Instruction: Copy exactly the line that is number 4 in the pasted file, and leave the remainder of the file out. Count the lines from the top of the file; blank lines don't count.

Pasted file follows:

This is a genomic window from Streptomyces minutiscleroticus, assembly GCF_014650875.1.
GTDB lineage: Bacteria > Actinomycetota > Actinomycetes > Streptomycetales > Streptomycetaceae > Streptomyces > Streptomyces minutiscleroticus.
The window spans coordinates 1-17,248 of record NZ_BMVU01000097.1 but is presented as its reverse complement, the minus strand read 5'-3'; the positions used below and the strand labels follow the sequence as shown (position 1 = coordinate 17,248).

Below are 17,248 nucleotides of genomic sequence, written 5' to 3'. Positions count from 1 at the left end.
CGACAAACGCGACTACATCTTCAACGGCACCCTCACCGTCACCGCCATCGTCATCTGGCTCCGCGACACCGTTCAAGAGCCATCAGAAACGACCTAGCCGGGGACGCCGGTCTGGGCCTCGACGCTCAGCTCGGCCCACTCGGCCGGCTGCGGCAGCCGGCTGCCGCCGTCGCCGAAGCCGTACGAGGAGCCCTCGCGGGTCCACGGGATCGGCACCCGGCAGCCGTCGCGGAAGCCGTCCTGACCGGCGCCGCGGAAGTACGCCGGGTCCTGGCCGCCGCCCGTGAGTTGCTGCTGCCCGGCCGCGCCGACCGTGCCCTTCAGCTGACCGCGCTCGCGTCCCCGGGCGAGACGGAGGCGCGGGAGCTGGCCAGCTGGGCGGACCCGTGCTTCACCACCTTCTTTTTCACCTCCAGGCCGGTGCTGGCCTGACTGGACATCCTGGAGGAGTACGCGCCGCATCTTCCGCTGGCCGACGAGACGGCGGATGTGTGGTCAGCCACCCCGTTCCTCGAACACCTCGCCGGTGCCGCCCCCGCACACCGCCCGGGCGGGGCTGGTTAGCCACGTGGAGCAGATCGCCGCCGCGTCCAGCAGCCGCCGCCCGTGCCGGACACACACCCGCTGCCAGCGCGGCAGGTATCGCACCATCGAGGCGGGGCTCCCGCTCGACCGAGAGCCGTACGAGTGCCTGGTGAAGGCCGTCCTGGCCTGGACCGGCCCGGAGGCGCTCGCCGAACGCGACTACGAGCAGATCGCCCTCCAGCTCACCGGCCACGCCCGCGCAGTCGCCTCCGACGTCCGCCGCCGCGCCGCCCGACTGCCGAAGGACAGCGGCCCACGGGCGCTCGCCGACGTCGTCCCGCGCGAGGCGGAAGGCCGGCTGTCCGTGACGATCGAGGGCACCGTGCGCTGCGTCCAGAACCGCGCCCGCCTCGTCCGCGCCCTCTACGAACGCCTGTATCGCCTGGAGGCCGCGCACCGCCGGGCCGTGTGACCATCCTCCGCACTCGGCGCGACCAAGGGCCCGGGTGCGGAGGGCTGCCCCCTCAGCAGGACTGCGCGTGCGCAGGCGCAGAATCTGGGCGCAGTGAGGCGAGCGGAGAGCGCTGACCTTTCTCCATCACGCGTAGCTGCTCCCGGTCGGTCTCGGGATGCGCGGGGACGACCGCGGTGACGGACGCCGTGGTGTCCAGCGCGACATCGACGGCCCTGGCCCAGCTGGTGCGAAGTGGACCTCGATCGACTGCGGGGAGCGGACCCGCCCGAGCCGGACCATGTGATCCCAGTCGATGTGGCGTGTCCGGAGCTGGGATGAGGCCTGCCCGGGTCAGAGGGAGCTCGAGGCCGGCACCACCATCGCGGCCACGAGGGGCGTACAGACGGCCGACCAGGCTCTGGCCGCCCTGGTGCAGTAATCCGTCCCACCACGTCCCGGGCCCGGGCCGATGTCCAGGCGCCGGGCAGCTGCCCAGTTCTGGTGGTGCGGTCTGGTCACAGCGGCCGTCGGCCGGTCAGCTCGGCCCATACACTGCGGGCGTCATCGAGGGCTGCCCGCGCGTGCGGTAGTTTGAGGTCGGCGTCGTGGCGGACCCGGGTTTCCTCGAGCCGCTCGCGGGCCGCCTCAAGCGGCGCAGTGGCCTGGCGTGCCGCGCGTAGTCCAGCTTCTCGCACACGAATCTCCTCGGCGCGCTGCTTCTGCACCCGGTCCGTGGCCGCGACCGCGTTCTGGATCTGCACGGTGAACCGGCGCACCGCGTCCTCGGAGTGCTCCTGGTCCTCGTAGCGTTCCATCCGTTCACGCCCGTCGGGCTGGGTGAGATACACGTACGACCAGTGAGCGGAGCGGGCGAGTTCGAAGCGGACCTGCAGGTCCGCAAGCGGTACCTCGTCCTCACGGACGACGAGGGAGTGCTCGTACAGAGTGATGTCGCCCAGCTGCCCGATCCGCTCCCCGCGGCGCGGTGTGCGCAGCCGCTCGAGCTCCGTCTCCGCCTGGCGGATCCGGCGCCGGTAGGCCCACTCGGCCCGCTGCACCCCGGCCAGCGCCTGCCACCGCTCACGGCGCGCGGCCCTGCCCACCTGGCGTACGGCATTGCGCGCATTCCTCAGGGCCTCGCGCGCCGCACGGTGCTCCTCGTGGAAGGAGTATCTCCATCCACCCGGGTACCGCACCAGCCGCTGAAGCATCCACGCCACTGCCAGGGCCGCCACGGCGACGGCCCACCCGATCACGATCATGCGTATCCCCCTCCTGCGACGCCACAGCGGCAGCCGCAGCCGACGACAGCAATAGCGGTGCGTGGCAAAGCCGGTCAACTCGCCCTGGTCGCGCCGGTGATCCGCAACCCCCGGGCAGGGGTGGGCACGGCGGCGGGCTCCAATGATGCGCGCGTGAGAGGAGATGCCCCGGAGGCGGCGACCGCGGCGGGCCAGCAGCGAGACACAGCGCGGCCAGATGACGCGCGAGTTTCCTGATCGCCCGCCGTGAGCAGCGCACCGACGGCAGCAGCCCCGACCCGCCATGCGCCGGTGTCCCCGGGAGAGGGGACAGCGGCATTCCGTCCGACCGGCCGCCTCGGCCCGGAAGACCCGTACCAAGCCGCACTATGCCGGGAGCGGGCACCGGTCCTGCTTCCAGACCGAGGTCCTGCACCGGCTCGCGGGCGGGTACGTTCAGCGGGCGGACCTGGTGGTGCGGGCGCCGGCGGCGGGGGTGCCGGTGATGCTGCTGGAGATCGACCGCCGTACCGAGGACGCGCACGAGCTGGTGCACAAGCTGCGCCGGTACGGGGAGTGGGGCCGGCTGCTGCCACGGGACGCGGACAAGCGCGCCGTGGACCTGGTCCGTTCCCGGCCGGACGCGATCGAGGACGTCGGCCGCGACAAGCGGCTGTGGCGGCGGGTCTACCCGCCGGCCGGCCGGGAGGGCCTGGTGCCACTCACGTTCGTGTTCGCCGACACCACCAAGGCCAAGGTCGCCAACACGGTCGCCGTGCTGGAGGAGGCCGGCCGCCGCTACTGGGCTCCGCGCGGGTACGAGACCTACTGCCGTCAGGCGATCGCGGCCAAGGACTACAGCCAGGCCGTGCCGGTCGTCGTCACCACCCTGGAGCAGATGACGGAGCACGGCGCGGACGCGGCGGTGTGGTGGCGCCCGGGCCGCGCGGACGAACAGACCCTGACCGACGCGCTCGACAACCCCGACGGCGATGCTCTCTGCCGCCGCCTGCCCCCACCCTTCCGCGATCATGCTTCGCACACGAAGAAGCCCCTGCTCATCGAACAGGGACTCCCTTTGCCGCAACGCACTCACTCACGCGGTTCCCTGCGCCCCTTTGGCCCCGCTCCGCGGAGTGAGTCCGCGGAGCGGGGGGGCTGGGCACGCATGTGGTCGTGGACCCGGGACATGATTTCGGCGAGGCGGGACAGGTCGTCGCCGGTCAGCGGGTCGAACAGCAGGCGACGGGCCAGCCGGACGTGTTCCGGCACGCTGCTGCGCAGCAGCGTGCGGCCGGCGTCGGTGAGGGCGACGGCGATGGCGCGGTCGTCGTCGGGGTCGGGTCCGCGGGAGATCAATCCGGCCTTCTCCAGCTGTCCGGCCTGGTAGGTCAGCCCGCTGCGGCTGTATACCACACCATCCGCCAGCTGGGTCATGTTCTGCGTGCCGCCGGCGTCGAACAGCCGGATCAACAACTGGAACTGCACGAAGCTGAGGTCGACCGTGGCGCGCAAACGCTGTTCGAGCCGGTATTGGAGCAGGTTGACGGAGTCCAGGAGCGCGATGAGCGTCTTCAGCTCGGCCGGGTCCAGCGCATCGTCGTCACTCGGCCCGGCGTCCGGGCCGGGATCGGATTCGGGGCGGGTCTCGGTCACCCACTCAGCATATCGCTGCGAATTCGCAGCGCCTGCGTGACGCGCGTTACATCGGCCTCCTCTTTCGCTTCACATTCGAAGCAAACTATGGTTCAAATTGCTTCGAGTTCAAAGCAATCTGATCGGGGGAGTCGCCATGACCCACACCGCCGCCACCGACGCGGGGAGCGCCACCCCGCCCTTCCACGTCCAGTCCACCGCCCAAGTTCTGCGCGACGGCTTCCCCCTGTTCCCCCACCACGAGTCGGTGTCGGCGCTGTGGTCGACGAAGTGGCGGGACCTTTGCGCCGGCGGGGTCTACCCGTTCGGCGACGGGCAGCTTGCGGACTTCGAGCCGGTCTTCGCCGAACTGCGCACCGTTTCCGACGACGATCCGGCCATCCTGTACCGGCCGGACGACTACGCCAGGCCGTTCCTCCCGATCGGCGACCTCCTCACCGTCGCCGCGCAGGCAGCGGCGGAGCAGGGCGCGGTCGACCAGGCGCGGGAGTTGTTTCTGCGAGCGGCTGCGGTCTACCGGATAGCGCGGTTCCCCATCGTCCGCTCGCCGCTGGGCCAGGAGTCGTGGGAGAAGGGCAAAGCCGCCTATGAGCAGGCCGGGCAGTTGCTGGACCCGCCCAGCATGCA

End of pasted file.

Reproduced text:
Below are 17,248 nucleotides of genomic sequence, written 5' to 3'. Positions count from 1 at the left end.